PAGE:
First of all, setting it up requires a significant financial investment. Although it allows to generate a good return on investment, it is still too high for many stables. Whether by impossibility or by choice, this economic barrier hinders the democratization of training quantification. However, time is on the side of data, and the years to come will highlight the results it can achieve.
Moreover, the data collected are good indicators, but they cannot be sufficient in themselves. Indeed, the “human” and “animal” side remains essential and can never be entirely substituted. Data is therefore a help and an objective point of view to be taken into account. It has certainly gained in importance but will not replace the feeling and the informed eye of the trainer and the experts in the field. However, in the long run, our use of data in the horse world will become more important.
Thus, the major limits constraining the development of training quantification are being lifted. Gradually, these limits will be minor and data will become an integral part of the horse racing world.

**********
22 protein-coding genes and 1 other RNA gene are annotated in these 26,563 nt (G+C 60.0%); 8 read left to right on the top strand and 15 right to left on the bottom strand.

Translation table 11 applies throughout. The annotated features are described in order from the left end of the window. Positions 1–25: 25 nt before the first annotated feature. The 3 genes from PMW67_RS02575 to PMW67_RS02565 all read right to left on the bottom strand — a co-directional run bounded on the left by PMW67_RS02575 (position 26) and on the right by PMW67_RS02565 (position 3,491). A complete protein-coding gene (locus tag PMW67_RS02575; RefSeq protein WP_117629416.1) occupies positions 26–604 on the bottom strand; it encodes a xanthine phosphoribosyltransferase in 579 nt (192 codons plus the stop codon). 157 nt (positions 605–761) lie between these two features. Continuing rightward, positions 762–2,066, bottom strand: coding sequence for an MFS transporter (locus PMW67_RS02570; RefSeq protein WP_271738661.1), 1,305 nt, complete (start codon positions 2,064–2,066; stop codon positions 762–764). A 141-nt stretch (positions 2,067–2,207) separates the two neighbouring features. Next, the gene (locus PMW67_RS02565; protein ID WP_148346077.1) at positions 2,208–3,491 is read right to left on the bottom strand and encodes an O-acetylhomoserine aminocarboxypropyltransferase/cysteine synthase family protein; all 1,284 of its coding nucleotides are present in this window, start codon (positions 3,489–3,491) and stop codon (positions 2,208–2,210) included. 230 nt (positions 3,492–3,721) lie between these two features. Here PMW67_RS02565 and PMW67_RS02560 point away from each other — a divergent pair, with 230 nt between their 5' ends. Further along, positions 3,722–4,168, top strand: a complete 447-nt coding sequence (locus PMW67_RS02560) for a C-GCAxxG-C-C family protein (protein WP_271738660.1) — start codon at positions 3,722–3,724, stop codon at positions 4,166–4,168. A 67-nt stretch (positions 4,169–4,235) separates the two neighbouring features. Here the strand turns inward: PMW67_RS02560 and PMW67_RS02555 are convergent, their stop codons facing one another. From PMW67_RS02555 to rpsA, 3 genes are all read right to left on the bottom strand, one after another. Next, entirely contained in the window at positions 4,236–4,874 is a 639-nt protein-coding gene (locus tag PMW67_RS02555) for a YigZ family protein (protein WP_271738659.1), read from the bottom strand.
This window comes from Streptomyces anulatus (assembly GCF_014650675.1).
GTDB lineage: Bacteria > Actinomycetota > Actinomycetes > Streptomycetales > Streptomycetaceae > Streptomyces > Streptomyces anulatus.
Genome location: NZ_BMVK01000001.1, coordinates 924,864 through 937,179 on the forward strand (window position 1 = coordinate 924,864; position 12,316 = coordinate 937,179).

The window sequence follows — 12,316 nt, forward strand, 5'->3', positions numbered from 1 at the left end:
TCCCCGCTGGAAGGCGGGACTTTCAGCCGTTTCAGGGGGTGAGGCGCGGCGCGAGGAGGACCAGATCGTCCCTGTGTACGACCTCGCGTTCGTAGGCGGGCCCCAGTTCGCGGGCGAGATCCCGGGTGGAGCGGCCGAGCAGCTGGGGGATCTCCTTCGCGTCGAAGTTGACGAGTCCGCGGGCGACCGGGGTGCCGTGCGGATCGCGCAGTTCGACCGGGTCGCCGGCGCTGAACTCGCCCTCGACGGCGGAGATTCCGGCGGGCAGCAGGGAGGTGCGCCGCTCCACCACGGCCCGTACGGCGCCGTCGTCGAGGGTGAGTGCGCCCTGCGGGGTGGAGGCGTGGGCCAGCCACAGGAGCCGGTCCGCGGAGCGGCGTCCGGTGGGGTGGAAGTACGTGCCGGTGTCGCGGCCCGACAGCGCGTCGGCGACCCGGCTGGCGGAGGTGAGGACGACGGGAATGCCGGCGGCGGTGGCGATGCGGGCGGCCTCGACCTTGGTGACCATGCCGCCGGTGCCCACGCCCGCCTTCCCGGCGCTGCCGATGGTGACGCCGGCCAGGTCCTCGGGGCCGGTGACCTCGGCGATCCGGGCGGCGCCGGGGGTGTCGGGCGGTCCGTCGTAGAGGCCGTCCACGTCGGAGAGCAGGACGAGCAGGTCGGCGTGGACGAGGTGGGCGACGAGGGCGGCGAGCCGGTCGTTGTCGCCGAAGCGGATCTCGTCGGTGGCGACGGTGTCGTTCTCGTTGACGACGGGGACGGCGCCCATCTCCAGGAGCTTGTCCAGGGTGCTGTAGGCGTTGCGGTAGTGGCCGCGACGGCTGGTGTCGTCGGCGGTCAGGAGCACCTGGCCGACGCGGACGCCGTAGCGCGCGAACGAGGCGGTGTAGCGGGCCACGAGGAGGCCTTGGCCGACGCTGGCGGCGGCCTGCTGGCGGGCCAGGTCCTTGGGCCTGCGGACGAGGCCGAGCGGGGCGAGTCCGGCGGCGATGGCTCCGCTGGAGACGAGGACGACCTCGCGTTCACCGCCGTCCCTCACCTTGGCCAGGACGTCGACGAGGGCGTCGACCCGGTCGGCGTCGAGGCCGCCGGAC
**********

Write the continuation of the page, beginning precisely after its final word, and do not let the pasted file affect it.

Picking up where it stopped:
To sum up, there is a real need to collect data in order to quantify training. The advantages brought by this new practice are decisive in the development of today’s racehorses. Obviously, the movement is well theorized, and its implementation has already proven successful. However, its implementation remains a real financial and organizational investment.
Given the role of data in other professional sports (such as rugby), its advent in the equestrian world is not questioned. As a pioneer in this field, Arioneo facilitates the collection of heart rate, speed and locomotion data from racehorses. EQUIMETRE, our connected sensor is a tool already used by top trainers in their quest for victory on the racetrack and for the well-being of their horses. The technological evolution of the equine industry is already underway!
Key words: racehorse follow-up, quantify the racehorse training workload, racehorse heart rate, racehorse performance, racehorse sensor, equine technology